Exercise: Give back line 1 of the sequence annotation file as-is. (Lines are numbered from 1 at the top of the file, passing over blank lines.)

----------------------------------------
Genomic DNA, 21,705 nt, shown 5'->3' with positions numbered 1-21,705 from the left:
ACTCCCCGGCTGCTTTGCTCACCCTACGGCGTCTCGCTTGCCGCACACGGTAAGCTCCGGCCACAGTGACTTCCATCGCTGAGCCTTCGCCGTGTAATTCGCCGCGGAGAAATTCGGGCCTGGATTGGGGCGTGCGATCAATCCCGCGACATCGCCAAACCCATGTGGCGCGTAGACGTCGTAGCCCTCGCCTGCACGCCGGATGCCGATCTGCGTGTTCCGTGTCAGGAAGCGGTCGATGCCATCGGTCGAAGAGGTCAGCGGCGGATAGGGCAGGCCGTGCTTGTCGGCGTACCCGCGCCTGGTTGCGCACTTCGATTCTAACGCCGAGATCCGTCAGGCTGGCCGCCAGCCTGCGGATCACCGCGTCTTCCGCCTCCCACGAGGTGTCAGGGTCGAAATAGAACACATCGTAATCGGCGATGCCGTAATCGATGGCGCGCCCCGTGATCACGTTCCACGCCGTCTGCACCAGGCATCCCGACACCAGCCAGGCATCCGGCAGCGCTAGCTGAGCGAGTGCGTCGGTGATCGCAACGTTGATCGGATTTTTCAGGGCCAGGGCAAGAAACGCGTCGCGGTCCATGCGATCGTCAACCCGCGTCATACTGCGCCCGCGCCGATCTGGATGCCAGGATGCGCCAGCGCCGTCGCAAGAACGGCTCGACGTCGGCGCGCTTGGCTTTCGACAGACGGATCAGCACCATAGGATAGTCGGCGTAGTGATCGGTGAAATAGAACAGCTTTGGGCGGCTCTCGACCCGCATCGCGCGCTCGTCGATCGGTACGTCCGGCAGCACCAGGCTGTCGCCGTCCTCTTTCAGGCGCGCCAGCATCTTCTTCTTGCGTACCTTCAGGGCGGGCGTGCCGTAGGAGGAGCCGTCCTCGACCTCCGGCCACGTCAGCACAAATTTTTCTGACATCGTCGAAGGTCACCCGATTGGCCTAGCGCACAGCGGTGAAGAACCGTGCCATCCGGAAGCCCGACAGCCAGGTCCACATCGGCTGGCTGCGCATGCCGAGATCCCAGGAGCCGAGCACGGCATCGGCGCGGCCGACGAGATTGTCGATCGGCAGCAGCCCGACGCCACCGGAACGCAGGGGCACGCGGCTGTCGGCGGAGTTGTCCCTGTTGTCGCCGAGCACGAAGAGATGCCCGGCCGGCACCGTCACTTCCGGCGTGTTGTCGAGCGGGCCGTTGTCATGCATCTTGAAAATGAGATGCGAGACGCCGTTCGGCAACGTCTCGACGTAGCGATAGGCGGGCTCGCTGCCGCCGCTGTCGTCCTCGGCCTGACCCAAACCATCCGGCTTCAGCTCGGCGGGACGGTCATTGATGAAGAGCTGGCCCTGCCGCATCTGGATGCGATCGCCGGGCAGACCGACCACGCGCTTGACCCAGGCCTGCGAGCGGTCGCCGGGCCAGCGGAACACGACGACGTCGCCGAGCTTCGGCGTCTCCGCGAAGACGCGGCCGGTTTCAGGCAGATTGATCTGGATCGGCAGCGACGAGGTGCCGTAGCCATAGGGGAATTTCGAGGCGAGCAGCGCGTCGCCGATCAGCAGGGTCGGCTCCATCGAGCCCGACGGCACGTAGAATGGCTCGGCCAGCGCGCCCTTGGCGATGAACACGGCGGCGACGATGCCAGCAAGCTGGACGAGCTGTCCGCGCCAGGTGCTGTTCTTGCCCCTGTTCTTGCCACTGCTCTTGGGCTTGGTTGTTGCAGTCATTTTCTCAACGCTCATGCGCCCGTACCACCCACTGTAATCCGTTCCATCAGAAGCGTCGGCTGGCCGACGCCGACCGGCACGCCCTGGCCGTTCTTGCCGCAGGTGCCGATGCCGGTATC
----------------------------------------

Genomic DNA, 21,705 nt, shown 5'->3' with positions numbered 1-21,705 from the left: